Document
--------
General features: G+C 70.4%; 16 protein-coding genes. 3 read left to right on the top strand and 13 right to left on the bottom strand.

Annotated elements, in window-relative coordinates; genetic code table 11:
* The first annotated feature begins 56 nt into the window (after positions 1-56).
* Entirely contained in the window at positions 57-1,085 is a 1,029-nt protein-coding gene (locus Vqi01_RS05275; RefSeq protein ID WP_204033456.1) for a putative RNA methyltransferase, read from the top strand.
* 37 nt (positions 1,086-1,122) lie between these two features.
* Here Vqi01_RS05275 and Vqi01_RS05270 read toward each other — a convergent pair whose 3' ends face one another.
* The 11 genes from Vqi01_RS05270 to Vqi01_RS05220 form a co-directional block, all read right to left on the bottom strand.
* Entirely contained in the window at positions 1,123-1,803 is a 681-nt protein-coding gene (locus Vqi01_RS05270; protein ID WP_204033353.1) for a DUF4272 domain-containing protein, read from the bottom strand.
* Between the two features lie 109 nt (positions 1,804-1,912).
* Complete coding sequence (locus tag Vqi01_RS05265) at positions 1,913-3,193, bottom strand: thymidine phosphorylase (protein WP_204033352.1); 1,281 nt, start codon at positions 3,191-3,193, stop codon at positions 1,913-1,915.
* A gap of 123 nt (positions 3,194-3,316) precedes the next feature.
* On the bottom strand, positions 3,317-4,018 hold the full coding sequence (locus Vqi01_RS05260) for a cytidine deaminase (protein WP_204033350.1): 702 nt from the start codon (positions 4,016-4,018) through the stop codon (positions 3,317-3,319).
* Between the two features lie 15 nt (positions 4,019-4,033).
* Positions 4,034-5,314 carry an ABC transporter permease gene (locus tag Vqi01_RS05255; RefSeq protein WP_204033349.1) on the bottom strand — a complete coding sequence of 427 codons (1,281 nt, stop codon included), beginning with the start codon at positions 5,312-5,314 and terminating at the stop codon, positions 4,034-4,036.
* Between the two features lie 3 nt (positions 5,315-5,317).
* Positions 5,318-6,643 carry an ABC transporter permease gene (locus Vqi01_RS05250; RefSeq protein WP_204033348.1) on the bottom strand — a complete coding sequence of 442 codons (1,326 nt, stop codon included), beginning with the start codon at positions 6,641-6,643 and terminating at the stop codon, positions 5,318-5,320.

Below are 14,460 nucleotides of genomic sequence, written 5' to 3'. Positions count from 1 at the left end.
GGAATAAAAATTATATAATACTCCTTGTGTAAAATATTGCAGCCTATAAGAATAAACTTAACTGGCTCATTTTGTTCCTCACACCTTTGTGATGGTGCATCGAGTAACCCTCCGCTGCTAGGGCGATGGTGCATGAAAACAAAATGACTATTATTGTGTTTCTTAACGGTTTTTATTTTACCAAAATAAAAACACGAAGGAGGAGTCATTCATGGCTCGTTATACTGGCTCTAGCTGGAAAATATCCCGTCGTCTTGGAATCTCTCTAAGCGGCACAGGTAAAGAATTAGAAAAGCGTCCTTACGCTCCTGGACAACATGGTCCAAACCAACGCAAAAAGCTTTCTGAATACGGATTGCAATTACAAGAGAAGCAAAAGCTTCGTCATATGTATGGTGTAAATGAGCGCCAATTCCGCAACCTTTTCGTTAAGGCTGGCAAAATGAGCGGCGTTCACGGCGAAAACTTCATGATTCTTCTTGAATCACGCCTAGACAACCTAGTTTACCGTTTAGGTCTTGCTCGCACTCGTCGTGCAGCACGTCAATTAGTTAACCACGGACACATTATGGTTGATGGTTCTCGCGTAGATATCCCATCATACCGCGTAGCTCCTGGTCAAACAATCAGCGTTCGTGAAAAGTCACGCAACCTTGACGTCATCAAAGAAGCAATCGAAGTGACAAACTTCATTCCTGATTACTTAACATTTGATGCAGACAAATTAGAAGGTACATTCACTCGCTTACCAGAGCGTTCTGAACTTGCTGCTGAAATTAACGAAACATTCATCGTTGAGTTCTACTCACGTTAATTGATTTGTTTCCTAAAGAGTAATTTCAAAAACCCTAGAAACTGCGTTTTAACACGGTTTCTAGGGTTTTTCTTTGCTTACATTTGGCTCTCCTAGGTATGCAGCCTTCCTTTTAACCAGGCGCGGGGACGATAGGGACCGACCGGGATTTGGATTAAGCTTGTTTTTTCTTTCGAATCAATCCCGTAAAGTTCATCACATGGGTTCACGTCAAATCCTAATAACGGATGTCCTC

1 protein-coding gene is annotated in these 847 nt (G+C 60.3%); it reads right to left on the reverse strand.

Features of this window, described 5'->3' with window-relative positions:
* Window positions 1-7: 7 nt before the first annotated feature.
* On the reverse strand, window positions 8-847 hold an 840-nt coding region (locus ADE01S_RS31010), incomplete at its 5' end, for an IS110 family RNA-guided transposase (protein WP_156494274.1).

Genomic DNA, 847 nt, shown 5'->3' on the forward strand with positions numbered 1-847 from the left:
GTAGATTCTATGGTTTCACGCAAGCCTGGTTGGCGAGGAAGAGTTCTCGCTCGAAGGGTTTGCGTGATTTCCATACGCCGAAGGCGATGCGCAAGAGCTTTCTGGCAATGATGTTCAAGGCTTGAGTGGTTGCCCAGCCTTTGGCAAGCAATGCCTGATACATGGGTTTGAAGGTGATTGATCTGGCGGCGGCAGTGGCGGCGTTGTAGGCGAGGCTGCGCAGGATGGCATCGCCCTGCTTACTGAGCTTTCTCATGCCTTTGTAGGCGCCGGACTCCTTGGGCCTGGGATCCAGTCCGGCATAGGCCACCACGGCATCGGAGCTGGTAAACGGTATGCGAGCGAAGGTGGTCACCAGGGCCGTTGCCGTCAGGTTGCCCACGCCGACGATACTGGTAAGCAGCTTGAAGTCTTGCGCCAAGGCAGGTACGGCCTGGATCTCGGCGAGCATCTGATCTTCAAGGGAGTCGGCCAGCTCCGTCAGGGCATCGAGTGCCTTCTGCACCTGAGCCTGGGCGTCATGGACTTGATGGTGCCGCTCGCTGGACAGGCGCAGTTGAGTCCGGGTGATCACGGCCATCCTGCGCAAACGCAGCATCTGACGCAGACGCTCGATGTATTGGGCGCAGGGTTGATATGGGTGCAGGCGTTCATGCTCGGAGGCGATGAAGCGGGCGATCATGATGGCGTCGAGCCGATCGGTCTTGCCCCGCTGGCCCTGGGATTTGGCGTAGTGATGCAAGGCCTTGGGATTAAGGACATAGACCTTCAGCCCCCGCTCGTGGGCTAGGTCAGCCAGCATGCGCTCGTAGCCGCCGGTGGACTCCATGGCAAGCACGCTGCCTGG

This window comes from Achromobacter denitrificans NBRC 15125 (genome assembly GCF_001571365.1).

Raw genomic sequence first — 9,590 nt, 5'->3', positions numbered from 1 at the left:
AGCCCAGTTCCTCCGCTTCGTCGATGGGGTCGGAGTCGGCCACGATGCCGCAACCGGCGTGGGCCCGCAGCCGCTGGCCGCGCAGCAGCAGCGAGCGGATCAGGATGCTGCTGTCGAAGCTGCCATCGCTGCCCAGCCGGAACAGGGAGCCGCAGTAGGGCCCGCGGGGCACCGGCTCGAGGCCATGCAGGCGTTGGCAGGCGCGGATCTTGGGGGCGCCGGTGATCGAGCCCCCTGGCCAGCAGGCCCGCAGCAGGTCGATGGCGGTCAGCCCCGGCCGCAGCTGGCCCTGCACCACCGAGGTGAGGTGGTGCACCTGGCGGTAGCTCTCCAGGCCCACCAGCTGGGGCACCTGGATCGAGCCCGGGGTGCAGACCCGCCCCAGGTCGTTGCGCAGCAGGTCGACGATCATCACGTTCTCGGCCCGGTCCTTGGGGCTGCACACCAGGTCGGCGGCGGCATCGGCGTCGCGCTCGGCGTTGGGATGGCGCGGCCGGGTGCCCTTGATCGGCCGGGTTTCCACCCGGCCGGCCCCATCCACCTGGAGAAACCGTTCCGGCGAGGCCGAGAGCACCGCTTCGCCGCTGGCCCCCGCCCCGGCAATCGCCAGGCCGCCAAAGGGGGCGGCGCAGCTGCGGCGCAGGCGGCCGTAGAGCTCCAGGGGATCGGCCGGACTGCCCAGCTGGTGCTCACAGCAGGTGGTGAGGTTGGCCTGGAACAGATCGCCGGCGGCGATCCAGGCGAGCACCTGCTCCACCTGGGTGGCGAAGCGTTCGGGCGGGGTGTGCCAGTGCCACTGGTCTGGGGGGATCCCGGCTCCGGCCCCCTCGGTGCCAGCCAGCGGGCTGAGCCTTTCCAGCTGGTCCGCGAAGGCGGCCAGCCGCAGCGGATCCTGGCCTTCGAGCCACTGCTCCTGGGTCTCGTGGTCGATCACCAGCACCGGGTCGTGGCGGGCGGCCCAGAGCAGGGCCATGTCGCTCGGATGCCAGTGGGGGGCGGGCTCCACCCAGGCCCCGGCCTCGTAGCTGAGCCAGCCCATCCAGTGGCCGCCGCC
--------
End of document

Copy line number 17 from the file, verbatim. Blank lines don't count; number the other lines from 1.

Below are 14,460 nucleotides of genomic sequence, written 5' to 3'. Positions count from 1 at the left end.